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The Dusty Bottle: Cynar, The Artichoke Liqueur

By Paul Leddy in Food on Apr 5, 2013 6:00PM

The Artichoke Sour

You ever wonder whether some of those strange old bottles at the back of bars ever get used? We asked some of our favorite bartenders and mixologists to identify a bottle of spirits that seemingly never got used - the dusty bottle. Then, we asked them to create a great drink with that neglected spirit.

As friendly as Chicago bartenders are, they definitely like things bitter. Amaro-style liqueurs have been appearing on cocktail lists with more regularity in Chicago over the last few years. One amaro that we have seen being used more in cocktails is Cynar (chee-NAHR).

Cynar is desirable in cocktail making because its flavor profile offers a slight honey-sweet beginning that eases into a bitter, herbal finish. With a relatively low alcohol content, Cynar adds flavor and complexity to cocktails without a strong alcohol presence. If you look on the bottle, there is a picture of an artichoke. That is because the bitterness (and name) in Cynar comes from cynani, the healthy, bitter chemical found in the artichoke.

For the home bar enthusiast wondering what you can do with that bottle of Cynar, you can do what the Italians do and drink Cynar over ice or neat as an aperitif. Or you can try your hand at a very easy recipe from Steve McDonagh and Dan Smith from Hearty Restaurant.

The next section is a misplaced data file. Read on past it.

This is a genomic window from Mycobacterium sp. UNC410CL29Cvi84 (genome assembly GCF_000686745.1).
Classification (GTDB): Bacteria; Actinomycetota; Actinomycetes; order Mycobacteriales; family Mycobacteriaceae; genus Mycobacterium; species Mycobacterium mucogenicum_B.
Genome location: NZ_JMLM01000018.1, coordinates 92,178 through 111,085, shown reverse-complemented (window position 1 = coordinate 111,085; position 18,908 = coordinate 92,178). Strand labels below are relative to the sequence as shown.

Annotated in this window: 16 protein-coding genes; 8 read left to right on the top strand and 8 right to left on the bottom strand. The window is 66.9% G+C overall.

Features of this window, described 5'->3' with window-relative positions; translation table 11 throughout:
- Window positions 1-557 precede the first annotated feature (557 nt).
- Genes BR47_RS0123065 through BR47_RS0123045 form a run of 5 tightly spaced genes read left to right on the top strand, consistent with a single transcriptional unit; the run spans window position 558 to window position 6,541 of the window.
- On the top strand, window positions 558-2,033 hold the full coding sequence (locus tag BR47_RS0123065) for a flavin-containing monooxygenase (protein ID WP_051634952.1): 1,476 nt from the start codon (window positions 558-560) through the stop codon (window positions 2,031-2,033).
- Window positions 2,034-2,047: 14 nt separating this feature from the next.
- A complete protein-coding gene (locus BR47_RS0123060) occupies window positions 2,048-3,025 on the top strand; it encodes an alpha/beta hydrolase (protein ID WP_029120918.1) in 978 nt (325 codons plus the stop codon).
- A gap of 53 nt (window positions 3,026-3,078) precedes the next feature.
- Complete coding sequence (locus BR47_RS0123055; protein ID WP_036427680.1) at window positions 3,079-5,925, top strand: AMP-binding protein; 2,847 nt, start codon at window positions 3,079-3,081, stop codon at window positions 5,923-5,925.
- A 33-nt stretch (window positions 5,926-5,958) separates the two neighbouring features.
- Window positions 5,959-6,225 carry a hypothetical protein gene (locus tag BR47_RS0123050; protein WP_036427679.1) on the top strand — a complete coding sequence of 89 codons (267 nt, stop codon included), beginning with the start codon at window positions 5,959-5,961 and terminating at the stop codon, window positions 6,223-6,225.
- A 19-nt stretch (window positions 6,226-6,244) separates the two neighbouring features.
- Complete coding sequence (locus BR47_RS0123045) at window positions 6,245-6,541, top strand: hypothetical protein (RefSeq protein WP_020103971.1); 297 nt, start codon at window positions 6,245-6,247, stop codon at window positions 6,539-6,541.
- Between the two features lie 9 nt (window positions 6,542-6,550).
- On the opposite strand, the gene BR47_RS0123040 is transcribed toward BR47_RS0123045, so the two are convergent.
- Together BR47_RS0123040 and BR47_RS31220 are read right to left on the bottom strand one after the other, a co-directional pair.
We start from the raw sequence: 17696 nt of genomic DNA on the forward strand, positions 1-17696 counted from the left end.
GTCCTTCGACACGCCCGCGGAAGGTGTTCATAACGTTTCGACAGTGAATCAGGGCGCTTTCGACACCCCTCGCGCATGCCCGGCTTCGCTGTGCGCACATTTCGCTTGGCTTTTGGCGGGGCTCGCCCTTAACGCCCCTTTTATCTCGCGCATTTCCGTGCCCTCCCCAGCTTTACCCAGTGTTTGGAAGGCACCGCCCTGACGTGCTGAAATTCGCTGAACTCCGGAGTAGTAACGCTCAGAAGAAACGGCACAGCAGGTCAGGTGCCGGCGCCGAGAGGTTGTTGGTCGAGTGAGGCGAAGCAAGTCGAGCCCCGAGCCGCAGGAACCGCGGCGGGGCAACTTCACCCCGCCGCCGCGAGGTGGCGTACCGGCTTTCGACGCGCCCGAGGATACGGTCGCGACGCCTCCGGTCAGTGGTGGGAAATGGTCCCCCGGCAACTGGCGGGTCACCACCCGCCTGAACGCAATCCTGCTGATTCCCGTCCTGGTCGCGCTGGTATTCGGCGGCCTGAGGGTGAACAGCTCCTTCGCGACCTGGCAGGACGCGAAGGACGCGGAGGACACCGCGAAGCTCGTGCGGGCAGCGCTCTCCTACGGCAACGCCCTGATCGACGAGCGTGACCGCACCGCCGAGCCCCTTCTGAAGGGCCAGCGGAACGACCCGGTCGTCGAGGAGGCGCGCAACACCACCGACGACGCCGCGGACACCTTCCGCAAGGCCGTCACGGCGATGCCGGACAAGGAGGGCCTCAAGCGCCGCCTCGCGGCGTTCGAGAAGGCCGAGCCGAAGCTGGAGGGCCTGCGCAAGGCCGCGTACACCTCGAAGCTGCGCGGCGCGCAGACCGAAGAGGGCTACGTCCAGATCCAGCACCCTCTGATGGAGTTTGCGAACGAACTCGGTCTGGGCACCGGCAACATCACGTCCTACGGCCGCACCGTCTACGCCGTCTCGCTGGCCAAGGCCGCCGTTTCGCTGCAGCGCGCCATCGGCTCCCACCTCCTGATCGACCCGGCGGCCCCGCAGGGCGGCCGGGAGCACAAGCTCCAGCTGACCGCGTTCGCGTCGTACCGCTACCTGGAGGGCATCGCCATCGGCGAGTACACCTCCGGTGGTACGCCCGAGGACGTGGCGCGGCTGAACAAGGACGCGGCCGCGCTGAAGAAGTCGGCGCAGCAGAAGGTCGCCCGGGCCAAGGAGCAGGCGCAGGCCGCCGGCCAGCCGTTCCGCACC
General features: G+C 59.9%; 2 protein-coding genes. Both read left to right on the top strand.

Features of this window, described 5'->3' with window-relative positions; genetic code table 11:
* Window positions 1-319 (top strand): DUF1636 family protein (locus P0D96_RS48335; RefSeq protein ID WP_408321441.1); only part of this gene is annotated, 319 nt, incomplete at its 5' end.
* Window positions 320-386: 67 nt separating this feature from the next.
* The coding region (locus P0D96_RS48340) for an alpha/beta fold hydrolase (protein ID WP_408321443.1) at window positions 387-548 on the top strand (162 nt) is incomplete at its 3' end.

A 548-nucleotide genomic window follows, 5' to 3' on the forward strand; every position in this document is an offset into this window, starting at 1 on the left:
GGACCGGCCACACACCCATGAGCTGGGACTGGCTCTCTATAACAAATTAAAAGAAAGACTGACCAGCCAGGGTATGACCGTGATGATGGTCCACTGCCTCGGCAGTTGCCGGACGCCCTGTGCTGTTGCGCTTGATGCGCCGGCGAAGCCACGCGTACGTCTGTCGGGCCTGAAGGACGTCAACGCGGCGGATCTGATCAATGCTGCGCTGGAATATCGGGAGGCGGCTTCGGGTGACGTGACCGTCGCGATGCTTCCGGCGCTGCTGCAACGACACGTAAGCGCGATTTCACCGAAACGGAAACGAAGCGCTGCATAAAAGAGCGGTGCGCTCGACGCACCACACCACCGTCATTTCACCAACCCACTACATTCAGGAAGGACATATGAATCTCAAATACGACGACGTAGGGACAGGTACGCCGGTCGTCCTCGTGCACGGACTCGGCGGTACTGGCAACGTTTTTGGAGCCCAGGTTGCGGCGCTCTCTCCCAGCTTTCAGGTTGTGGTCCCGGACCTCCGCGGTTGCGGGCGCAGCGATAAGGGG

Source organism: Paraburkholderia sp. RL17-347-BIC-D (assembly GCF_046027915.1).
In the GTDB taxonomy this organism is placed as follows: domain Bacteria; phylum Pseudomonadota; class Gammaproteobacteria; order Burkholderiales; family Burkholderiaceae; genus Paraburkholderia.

Steve and Dan recently published a book called The New Old Bar: Classic Cocktails and Salty Snacks from The Hearty Boys. The goal of the book is to make the cocktail ingredients and recipes to be accessible to the home bar enthusiast.

Cynar is not usually a star player in cocktails, but Steve has made it a star. Steve was drawn to Cynar when the bottle caught his eye as he was browsing the aisles at a liquor store. After tasting it, his chef’s mind started thinking of ingredients that would pair well with it. He knew the tart lemon and a little sweetness from the simple syrup would be a good foil to the bitterness of the Cynar. Steve says that he doesn’t care for sweet drinks. “My menu is based on bitter and herbal (ingredients),” he explains. “I tell my guests that those are the flavors that will pair with their food and this is why we're looking back to these ‘dusty bottles’.”

Artichoke Sour

1 egg white
2 ounces Cynar Liqueur
1 ounce simple syrup (1:1)
.50oz fresh lemon juice
Brandied cherry flag (for garnish)

Dry shake the egg white without ice. Add the remaining ingredients and ice to the cocktail shaker and shake vigorously a second time. Strain into a double old-fashioned glass filled with ice. Serve garnished with a brandied cherry flag.

Reprinted with permission from The New Old Bar: Classic Cocktail and Salty Snacks from the Hearty Boys, by Steve McDonagh and Dan Smith, Agate Surrey, 2012